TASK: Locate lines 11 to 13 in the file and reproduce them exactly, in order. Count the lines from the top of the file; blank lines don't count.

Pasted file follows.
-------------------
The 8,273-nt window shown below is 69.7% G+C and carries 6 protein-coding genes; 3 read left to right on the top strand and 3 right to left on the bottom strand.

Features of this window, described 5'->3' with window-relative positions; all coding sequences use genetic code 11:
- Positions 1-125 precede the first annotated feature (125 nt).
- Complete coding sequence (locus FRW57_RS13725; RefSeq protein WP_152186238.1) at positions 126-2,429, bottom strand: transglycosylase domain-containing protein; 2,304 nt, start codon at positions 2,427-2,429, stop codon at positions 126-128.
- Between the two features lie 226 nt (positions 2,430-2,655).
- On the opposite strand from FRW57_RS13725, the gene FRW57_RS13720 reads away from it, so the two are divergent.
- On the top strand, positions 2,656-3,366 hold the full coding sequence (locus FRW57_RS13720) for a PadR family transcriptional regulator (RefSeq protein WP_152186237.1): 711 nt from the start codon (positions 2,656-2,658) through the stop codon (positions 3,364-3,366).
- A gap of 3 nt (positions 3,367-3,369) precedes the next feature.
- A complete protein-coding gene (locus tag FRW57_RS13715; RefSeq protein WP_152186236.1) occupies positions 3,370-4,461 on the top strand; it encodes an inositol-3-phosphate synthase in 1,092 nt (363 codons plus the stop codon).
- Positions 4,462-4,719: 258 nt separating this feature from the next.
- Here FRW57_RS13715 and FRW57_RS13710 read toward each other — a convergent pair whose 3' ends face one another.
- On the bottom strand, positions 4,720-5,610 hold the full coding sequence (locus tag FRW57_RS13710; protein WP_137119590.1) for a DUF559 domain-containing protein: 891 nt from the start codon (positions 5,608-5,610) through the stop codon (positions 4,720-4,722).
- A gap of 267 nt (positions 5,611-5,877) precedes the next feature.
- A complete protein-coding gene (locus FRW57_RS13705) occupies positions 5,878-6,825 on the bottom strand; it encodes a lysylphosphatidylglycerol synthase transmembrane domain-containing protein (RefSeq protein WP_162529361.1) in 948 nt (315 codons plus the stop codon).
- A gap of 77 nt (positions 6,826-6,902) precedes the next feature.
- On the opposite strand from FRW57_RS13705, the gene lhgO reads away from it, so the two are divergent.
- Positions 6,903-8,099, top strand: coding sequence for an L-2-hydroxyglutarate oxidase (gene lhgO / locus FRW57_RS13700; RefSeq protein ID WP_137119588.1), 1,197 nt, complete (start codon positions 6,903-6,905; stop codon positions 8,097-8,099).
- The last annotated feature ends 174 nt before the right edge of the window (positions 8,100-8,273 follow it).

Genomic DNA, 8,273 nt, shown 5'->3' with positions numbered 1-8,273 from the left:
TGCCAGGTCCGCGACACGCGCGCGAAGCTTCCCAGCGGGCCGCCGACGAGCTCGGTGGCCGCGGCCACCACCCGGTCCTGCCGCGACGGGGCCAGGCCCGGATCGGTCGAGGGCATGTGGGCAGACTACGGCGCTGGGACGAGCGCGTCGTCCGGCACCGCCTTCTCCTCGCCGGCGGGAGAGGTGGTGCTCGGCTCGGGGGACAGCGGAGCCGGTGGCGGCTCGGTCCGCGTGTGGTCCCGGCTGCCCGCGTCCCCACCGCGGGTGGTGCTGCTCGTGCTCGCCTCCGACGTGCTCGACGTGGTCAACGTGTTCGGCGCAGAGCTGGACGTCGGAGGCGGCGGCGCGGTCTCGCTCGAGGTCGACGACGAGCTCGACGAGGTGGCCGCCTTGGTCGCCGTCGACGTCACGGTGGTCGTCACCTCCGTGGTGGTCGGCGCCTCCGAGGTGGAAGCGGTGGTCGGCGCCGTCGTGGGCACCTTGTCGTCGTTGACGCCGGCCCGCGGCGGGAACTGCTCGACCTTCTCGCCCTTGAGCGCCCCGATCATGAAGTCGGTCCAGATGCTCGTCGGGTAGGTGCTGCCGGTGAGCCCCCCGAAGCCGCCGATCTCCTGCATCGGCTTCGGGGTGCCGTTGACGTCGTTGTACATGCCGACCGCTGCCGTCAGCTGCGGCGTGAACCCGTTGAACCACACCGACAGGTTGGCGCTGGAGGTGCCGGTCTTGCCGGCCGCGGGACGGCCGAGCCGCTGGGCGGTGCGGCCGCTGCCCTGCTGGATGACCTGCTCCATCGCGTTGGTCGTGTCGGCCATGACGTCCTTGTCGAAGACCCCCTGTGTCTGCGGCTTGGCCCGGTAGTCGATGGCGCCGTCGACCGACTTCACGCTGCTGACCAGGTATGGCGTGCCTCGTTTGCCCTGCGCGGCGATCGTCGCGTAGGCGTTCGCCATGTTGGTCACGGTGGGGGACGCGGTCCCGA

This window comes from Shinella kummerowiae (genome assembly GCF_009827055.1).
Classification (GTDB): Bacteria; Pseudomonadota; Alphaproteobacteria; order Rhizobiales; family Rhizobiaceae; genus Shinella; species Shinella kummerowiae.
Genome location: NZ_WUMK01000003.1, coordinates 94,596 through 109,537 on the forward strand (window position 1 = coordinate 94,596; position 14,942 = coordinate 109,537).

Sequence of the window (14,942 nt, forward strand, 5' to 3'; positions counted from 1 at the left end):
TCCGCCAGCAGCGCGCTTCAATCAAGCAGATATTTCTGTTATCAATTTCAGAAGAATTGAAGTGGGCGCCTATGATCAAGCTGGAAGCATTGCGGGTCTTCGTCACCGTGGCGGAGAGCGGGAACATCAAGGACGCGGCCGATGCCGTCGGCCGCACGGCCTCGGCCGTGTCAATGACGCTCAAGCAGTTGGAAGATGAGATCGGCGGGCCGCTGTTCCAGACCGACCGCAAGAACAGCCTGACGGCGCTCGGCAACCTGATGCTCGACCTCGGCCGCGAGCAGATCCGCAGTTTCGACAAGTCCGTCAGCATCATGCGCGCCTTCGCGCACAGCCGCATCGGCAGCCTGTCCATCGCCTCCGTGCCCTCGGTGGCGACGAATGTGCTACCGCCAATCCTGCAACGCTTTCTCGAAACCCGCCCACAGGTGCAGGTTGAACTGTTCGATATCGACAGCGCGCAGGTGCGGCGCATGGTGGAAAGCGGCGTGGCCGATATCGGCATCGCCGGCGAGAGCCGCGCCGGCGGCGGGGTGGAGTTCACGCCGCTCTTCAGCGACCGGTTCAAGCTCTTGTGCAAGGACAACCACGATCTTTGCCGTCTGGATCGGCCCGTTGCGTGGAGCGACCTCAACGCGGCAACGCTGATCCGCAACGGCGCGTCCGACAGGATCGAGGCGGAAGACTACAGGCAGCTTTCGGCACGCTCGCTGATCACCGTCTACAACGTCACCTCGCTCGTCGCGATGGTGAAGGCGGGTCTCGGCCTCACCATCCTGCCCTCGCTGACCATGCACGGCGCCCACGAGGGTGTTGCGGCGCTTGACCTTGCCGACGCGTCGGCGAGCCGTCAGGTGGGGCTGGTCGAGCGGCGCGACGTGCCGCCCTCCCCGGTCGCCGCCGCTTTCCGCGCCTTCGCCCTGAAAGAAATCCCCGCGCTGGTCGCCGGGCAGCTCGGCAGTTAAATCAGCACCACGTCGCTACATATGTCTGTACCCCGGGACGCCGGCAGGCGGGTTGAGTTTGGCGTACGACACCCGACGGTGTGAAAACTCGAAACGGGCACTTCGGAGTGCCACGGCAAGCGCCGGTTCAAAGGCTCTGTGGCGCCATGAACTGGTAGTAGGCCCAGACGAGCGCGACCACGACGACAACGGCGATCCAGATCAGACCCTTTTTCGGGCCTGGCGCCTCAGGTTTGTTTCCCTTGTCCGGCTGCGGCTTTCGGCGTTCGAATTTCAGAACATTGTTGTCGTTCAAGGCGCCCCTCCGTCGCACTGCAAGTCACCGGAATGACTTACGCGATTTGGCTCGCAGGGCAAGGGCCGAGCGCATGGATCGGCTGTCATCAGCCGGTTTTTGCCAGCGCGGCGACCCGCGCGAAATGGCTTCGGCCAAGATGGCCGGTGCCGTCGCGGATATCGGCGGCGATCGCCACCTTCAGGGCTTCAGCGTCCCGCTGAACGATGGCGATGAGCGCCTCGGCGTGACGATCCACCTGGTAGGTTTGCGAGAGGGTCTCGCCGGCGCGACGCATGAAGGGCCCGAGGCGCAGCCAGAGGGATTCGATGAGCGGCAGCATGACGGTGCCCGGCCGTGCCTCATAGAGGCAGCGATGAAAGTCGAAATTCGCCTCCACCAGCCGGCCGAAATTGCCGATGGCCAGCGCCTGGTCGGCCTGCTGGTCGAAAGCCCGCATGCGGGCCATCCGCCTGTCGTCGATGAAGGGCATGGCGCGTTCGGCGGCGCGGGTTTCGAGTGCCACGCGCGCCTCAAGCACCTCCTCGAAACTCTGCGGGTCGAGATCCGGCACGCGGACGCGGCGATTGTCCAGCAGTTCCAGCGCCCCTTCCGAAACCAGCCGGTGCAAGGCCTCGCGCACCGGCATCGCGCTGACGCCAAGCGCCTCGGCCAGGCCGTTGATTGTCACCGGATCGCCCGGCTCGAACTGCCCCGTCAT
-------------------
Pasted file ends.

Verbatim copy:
- Here FRW57_RS13715 and FRW57_RS13710 read toward each other — a convergent pair whose 3' ends face one another.
- On the bottom strand, positions 4,720-5,610 hold the full coding sequence (locus tag FRW57_RS13710; protein WP_137119590.1) for a DUF559 domain-containing protein: 891 nt from the start codon (positions 5,608-5,610) through the stop codon (positions 4,720-4,722).
- A gap of 267 nt (positions 5,611-5,877) precedes the next feature.